It would be much easier if you were to list the successes of the UN, as their failures are too numerous to post. Let's instead focus on the fact that almost any issue brought before the UN Security Council will be stalemated by China and Russia. The "idea" of the UN is a worthy one. Nations should gather and talk and attempt to reach agreements. However, talking and creating agreements is only effective if there is in fact a successful outcome. I'm encouraged by reports of changes in Iran, and would like to believe that the existing sanctions will work BEFORE Iran obtains nuclear weapons. I would also like to believe in the tooth fairy.

    There have been recent reports about the need for a new UN building. The old building is full of asbestos. Apparently safely removing the old and building a new will cost the American public billions of taxpayer dollars. I know very few Americans who have any respect or trust for the UN. If you really want Americans to respect the UN- send money.

    I think Americans have been up front about the fact that we have made mistakes. Most of our attention is focused on fixing some of the problems, so I'm not sure what else you expect of us.

    You are entitled to have and to voice your opinions (a freedom greatly under appreciated in the West). I have no desire or need to access any of the sites you mention. I would, however, like to know if any Americans on them tell Europeans how to vote in their elections?

  11. #51
    Council Member davidbfpo's Avatar
    Join Date
    Mar 2006
    Location
    UK
    Posts
    13,222

    Default Back to the start

    Quote Originally Posted by franksforum View Post
    Executive Summary:

    In the aftermath of the September 11, 2001, attack there was world-wide sympathy and support for the United States. This was best summed up in the headline in the French newspaper Le Monde—Nous sommes tous Americains. (“We are all Americans now.”)

    Since then, polls conducted by the U.S. Government and respected private firms have revealed a precipitous decline in favorability toward the United States and its foreign policy. The generally positive ratings from the 1950’s to 2000 moved to generally negative after 2002.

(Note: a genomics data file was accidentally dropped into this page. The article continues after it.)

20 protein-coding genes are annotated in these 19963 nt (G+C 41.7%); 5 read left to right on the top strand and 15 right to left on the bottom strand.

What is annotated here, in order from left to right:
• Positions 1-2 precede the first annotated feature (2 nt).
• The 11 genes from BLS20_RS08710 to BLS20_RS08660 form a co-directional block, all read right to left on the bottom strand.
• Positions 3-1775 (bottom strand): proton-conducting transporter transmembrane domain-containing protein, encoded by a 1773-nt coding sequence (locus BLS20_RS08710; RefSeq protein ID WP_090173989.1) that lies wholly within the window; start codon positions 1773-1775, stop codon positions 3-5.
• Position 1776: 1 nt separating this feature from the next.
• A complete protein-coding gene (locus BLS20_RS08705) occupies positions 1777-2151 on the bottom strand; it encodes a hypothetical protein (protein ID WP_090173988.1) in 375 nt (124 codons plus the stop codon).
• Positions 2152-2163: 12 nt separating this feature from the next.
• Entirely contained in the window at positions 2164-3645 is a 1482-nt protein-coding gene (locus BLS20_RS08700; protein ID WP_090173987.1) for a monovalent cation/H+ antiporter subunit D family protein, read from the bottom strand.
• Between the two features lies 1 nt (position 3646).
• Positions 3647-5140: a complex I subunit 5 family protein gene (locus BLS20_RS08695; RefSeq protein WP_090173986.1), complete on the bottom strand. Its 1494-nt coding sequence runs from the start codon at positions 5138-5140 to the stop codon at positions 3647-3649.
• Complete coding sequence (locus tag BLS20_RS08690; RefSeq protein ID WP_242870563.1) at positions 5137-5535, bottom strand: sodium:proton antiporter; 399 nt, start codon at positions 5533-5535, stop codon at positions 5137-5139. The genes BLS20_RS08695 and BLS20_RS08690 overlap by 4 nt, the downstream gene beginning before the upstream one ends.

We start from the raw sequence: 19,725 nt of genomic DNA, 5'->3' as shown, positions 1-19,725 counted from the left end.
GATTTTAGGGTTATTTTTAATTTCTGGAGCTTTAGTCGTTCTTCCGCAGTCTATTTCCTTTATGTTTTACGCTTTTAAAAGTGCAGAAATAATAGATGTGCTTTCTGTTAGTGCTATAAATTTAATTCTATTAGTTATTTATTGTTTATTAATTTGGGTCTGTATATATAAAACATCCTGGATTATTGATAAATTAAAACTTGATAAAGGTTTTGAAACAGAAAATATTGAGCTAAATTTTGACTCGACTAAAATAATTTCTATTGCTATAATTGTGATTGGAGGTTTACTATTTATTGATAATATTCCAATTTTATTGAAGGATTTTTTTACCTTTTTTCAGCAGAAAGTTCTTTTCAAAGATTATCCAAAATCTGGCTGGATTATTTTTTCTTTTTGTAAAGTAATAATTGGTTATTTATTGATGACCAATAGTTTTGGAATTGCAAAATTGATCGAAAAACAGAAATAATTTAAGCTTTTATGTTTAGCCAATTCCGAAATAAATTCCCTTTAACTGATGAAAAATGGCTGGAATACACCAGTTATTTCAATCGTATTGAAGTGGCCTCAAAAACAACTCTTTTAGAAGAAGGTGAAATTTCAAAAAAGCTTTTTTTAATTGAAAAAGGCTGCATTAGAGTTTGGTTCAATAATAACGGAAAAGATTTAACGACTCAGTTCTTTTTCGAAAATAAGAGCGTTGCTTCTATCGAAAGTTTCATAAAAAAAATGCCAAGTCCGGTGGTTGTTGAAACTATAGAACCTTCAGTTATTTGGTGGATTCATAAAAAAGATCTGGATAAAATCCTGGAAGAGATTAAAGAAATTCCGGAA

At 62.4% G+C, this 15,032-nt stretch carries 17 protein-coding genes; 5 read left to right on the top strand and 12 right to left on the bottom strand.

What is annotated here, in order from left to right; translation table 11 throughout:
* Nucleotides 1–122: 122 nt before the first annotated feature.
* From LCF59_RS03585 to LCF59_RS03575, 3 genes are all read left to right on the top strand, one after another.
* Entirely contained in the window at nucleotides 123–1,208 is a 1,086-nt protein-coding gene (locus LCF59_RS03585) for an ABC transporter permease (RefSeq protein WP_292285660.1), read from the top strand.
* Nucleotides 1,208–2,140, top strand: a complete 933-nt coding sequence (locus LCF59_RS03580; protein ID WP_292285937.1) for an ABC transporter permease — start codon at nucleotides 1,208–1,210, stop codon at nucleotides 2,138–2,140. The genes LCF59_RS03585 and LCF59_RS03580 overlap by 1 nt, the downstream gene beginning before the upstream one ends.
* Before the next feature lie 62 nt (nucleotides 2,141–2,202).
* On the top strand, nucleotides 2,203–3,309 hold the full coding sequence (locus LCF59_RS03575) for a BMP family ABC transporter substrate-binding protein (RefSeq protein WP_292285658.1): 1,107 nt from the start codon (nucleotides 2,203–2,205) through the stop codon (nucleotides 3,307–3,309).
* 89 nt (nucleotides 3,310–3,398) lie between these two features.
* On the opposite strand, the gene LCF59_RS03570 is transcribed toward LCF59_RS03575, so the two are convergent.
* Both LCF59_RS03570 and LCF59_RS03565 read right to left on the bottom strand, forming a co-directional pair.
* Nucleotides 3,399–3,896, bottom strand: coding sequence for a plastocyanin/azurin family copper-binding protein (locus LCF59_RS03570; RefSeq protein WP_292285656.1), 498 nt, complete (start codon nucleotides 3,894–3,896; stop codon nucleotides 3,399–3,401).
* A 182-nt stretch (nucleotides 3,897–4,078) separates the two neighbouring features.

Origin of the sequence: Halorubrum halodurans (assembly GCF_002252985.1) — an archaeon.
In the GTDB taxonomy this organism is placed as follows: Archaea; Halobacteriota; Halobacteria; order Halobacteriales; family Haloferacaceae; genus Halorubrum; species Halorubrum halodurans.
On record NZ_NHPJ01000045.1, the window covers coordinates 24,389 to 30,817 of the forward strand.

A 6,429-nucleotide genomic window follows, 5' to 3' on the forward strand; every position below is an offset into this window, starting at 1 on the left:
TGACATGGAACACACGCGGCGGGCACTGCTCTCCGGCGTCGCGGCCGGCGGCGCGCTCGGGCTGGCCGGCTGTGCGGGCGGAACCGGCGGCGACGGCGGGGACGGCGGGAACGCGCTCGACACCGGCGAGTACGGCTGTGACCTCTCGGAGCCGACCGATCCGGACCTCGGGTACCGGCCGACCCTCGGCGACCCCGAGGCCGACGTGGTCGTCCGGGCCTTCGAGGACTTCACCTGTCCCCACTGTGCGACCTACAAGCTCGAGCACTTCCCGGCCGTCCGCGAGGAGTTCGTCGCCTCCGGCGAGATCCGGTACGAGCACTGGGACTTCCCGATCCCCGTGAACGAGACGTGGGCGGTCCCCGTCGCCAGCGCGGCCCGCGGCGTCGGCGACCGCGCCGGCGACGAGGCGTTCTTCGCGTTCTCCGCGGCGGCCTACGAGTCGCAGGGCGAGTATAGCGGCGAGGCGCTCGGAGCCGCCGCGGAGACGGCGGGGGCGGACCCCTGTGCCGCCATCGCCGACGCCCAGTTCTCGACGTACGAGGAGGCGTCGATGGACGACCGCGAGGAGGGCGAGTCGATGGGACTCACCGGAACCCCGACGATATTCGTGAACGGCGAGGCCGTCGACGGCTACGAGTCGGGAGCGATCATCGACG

Many of the comments do not explain why the 9/11 sympathy evaporated, but list all sorts of causes and arguments. Yes, the sympathy for the USA was never really that evident with "the man on the street" in many countries and I exclude a string of democratic countries (not just Western Europe and the usual suspects e.g. Japan).

    In those democracies, like the UK, "the man in the street" knew he and she were the target for the terrorists. Not our governments behind their defences, who rarely use public transport and wander the streets.

    The declaration of a GWOT I suspect started doubts, no-one views a potentially never ending war with relish. When military might is easily visible, a power largely unknown and understood to the viewer - the costs simply appear too much.

    Imagery and image just disappeared. Instead "shock & awe" in Afghanistan, then Iraq and frankly stupid tactical or were they strategic decisions, e.g. a kidnap attempt in Italy comes to mind.

    America in my opinion, aided by countless visits, wants to be loved or admired. For many reasons most Americans look inwards first and cannot understand why others do not love them.

    Have to think what is needed to change this, answers make take time!

    Anyway that's my point of view.

    davidbfpo

  12. #52
    Registered User
    Join Date
    May 2008
    Posts
    6

    Default apology and questions

    I had finished writing my post and was interrupted before I could send it. I should have read updated posts before I posted. I apologize for interrupting the new direction of this thread.

    I continue to learn much from you guys and I must say I agree with most of you.

    Once a week I usually spend a day reading articles as well as comments concerning politics and foreign affairs in MSM sites and on various blogs. I view it as my personal poll. I have been stunned by the amount of passionate and heated comments by non Americans to this particular election. I am afraid I have never focused on a foreign election with such passion. Be that as it may, my point is merely how the internet and global communications will effect the choices America makes.